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Am J Hum Biol. Author manuscript; available in PMC 2010 September 16.
Published in final edited form as:
PMCID: PMC2939974
EMSID: UKMS31872

Is Puberty Starting Earlier in Urban South Africa?

Abstract

Age at the initation of pubertal development was estimated for 401 Black (212 boys) and 206 White (100 boys) urban South African adolescents born in Soweto-Johannesburg in 1990. Average age at the initation of puberty, assessed by age at the transition from Tanner Stage 1 to Tanner Stage 2 for breast/genitalia or pubic hair development ranged between 9.8 and 10.5 years. There were no statistically significant differences in age at initiation between genders or ethnic groups. Age at the initation of pubertal development has remained stable over the last 10 to 15 years, with the exception of pubic hair in boys which has declined on average 1.3 years over a decade. There is evidence to suggest that the tempo of pubertal maturation is increasing in girls born in the Soweto-Johannesburg area, however, the evidence is less clear for boys.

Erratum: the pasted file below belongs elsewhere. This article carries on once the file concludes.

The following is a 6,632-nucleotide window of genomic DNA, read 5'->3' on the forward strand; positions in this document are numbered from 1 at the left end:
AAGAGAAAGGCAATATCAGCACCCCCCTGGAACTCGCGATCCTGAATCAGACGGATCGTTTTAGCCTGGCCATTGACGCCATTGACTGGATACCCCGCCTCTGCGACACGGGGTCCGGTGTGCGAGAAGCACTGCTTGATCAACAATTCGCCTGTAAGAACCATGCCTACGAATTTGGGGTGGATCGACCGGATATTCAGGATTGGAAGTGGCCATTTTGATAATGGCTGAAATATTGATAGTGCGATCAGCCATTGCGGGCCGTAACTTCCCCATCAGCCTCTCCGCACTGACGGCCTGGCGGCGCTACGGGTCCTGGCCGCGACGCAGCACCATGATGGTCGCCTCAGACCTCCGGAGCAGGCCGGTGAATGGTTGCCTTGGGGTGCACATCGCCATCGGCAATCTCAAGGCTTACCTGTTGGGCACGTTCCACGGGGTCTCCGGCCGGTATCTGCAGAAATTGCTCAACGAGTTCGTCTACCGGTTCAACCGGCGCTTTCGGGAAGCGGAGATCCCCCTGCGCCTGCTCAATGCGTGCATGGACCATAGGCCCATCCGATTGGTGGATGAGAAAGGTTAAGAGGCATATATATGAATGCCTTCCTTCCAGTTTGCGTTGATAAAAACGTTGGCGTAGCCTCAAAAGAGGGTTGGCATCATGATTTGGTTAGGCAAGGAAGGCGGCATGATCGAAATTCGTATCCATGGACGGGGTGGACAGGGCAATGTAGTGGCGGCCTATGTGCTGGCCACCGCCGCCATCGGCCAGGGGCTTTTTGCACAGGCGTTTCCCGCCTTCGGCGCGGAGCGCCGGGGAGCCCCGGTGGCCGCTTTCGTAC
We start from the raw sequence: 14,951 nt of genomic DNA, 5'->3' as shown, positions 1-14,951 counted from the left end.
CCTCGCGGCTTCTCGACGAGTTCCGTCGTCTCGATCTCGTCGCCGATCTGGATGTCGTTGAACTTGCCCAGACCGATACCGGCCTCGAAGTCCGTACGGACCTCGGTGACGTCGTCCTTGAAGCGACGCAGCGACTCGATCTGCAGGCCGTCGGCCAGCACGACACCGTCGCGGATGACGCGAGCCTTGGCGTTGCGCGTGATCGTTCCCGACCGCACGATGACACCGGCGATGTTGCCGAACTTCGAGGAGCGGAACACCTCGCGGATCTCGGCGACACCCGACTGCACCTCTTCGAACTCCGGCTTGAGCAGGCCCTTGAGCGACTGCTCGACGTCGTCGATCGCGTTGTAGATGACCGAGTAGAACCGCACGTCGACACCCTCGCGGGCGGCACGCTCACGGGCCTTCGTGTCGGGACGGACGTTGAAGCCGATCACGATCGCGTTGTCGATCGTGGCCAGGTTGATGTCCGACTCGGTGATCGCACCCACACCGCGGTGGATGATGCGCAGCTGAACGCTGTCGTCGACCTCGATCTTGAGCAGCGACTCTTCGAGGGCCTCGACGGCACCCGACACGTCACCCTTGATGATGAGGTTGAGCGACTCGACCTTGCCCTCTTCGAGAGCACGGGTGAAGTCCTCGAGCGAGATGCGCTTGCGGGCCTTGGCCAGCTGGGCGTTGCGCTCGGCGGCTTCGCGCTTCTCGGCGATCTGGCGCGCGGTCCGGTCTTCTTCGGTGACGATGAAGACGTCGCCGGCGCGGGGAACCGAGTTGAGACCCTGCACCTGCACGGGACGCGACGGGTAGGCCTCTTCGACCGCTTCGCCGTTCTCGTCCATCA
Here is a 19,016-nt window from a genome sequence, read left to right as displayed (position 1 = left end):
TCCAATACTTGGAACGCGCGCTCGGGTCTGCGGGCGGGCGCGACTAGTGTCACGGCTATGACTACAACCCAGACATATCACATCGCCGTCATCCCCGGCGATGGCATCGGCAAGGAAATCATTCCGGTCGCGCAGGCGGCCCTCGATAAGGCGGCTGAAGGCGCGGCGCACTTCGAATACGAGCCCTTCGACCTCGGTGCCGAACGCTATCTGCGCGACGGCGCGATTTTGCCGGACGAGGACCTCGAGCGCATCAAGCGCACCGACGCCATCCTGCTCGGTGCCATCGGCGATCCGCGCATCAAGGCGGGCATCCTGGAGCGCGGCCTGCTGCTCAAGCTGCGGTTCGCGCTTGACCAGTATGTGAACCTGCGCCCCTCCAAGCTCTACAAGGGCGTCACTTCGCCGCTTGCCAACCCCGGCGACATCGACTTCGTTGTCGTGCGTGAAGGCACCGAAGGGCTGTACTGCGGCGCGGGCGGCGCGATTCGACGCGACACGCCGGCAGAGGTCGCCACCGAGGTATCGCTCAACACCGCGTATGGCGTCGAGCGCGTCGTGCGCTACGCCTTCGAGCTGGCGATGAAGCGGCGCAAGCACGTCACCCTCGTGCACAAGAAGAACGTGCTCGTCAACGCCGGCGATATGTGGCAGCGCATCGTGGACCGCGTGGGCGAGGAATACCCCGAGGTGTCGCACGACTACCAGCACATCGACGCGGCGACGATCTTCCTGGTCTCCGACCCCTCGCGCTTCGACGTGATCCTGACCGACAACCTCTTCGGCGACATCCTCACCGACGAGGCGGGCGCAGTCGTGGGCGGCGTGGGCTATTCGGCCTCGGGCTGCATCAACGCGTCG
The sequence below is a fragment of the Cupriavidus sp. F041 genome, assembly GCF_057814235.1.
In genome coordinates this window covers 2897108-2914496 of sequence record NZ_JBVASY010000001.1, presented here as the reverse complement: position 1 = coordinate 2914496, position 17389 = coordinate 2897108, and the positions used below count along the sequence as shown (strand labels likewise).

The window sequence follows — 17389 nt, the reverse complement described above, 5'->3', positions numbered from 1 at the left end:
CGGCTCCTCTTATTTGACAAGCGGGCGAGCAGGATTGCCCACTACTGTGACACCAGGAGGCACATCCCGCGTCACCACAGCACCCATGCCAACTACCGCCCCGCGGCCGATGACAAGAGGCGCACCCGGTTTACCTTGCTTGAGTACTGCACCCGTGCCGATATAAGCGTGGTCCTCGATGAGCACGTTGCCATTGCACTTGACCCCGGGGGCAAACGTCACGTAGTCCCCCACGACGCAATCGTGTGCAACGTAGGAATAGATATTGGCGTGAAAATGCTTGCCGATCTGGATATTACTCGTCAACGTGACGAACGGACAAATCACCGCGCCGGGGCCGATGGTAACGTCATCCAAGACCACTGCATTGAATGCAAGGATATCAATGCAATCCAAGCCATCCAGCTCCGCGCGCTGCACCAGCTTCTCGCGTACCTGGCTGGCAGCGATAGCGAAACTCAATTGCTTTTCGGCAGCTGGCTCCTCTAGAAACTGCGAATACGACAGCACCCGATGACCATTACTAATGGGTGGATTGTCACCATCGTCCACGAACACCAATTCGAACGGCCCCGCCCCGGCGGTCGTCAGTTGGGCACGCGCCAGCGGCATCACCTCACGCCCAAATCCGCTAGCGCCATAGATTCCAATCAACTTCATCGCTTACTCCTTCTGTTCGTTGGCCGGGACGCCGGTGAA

Against a background of nutritional, social, and economic change, there has been relatively little contemporary research on the timing of pubertal development in urban South Africa. Knowledge of the timing of puberty is of continuing social and public health interest, given that early developers, in particular, are at an increased risk of negative health outcomes in both adolescence and adulthood (see for example, Anderson et al., 2003; Mendle et al., 2007). Although, a positive improvement in nutrition and well being of previously disadvantaged children would be indicated by a reduction in the age of onset of puberty in comparison with those children who do not experience disadvantage. There have been a number of studies of pubertal development of urban South African Black adolescents (Cameron and Wright, 1990; Cameron et al., 1993; Chaning-Pearce and Solomon, 1987; Norris and Richter, 2005; Richardson and Pieters, 1977; Richardson et al., 1983) and one study of White girls (Chaning-Pearce and Solomon, 1987), few have, however used robust collection and analysis methods to analyze average age at the initiation of puberty. The lack of contemporary pubertal development data prevents researchers from gauging how recent socio-political changes and environmental transitions have influenced population health and well-being in South Africa. Therefore, this study aimed to analyze current age at the initiation of puberty for urban Black and White South African adolescents and to examine the evidence for a secular change in age at pubertal development in recent decades.